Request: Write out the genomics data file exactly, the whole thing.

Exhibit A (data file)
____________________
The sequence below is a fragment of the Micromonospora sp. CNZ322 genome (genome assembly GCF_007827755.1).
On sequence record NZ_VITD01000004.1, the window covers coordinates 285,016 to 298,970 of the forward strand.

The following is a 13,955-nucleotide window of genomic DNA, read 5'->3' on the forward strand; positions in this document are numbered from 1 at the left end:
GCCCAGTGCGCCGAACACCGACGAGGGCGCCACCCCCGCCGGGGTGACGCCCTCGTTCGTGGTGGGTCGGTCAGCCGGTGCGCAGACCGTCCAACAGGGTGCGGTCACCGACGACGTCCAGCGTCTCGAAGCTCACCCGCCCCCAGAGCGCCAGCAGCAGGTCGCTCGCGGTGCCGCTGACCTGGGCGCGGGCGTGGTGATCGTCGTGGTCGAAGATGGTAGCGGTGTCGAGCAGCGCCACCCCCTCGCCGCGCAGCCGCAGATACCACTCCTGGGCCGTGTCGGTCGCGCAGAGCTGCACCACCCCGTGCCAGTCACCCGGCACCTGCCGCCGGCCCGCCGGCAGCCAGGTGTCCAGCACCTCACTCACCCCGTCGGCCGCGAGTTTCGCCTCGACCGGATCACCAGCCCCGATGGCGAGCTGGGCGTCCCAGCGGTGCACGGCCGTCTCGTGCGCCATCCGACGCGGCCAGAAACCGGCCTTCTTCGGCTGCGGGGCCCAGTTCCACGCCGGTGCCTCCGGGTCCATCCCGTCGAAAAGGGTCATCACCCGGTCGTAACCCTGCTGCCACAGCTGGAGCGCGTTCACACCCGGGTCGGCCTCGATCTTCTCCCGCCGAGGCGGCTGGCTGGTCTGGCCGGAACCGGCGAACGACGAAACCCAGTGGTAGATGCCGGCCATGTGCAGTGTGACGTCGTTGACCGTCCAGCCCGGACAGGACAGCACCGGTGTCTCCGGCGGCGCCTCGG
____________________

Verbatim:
The sequence below is a fragment of the Micromonospora sp. CNZ322 genome (genome assembly GCF_007827755.1).
On sequence record NZ_VITD01000004.1, the window covers coordinates 285,016 to 298,970 of the forward strand.

The following is a 13,955-nucleotide window of genomic DNA, read 5'->3' on the forward strand; positions in this document are numbered from 1 at the left end:
GCCCAGTGCGCCGAACACCGACGAGGGCGCCACCCCCGCCGGGGTGACGCCCTCGTTCGTGGTGGGTCGGTCAGCCGGTGCGCAGACCGTCCAACAGGGTGCGGTCACCGACGACGTCCAGCGTCTCGAAGCTCACCCGCCCCCAGAGCGCCAGCAGCAGGTCGCTCGCGGTGCCGCTGACCTGGGCGCGGGCGTGGTGATCGTCGTGGTCGAAGATGGTAGCGGTGTCGAGCAGCGCCACCCCCTCGCCGCGCAGCCGCAGATACCACTCCTGGGCCGTGTCGGTCGCGCAGAGCTGCACCACCCCGTGCCAGTCACCCGGCACCTGCCGCCGGCCCGCCGGCAGCCAGGTGTCCAGCACCTCACTCACCCCGTCGGCCGCGAGTTTCGCCTCGACCGGATCACCAGCCCCGATGGCGAGCTGGGCGTCCCAGCGGTGCACGGCCGTCTCGTGCGCCATCCGACGCGGCCAGAAACCGGCCTTCTTCGGCTGCGGGGCCCAGTTCCACGCCGGTGCCTCCGGGTCCATCCCGTCGAAAAGGGTCATCACCCGGTCGTAACCCTGCTGCCACAGCTGGAGCGCGTTCACACCCGGGTCGGCCTCGATCTTCTCCCGCCGAGGCGGCTGGCTGGTCTGGCCGGAACCGGCGAACGACGAAACCCAGTGGTAGATGCCGGCCATGTGCAGTGTGACGTCGTTGACCGTCCAGCCCGGACAGGACAGCACCGGTGTCTCCGGCGGCGCCTCGG